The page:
Individuals with chronic bronchitis will sometimes need pulmonary rehabilitation to reduce the susceptibility to further infections and inflammation. It will also help to ease breathing and maintain a proper functioning of the lungs.
Is this similar to Asthma?
Well, Asthma is defined as a chronic lung disease which causes inflammation thereby narrowing the airways, resulting in recurrent episodes of wheezing, chest tightness, sleep disturbances, shortness of breath and coughing (often occurs at night or early in the morning).
It can affect individuals of any age, but many identified cases have found to be initiated during childhood. Asthma, isn’t a condition which can be cured completely, but effectively managed symptomatically with proper and timely medication.
As far as the etiology is concerned, exposure to different irritants can easily trigger an inflammation of the airways which will release the chemical known as Histamine, resulting in bronchoconstriction and vasodilatation.
Commonest irritants to exacerbate Asthma
- Pollen grains, dust mites, spores, pet dander, cockroach waste
- Respiratory infections (common cold, flu)
- Strenuous physical activities (exercise-induced asthma)
- Cold air and humidity
- B blockers, aspirin, ibuprofen and Naproxen
- Emotional disturbances (stress)
- Certain foods and beverages (shrimp, tomatoes, potatoes, beer, wine)
- Gastro esophageal reflux disease (GERD)
Other risk factors
Positive family history, history of atopic dermatitis or allergic rhinitis, obesity, tobacco smoke, second hand smoking
Diagnosis of asthma
Your doctor will take measures to identify the triggering factors and exclude conditions which can produce similar signs and symptoms. Mandatory investigations in a clinically suspected individual include,
- Assessment of the lung function
- Spirometry and peak-flowmetry- to assess the severity of airway narrowing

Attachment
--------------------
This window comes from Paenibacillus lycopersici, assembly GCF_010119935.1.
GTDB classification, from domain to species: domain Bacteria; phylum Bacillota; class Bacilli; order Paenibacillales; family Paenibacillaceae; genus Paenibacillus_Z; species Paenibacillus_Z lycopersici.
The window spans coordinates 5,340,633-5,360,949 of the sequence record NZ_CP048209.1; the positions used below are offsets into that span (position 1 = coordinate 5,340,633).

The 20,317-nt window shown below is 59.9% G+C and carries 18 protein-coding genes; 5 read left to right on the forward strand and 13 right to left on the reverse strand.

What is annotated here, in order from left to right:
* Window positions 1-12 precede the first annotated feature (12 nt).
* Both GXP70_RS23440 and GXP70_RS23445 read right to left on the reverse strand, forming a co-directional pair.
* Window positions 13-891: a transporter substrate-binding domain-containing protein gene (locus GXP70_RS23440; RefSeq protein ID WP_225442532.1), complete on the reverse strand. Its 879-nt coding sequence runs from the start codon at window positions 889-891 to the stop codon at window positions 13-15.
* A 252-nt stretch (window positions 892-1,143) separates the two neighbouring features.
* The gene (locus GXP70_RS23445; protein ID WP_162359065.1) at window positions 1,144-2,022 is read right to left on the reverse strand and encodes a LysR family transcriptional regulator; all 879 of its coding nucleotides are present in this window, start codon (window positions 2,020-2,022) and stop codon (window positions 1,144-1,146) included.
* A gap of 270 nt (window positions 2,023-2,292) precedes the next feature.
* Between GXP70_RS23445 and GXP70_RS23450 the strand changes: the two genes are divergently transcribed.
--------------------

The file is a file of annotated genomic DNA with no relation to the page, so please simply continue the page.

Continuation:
- Methacholine challenge- A positive response to this chemical which is a known asthma trigger will confirm Asthma.
- Chest X-ray
- Sputum Eosinophil analysis
Treatment for Asthma depends on how severe the condition is and how it interferes with one’s day today activities
- Mild intermittent- Mild symptoms at least 2 days/week and 2 nights/month
- Mild persistent-Symptoms more than twice a week, but no more than once during a single day
- Moderate persistent-Symptoms once/day and more than one night/week
- Severe persistent-Symptoms throughout the day on most days and frequently at night
- Preventive- (inhaled corticosteroids, leukotriene modifiers, long acting B agonists) which provide a long-term relief on reducing the inflammation of airways and
- Quick-relief inhalers (bronchodilators-short acting B agonists, Ipratropium) which provide an immediate action causing a widening and opening up the airways.
In a nutshell
- Both Bronchitis and Asthma are inflammatory conditions of the lower respiratory tract, which could possibly result in a difficulty in breathing.
- Definition- Asthma is a chronic condition characterized by recurrent bouts of airway narrowing whereas Bronchitis is a short-term or acute illness, usually lasting 1-few weeks (in a long term basis).
- Individuals with asthma will often complain of a chest tightness, shortness of breath and wheezing whereas acute bronchitis will present with a hacking cough, with or without phlegm and Chronic bronchitis with a persistent cough and wheezing.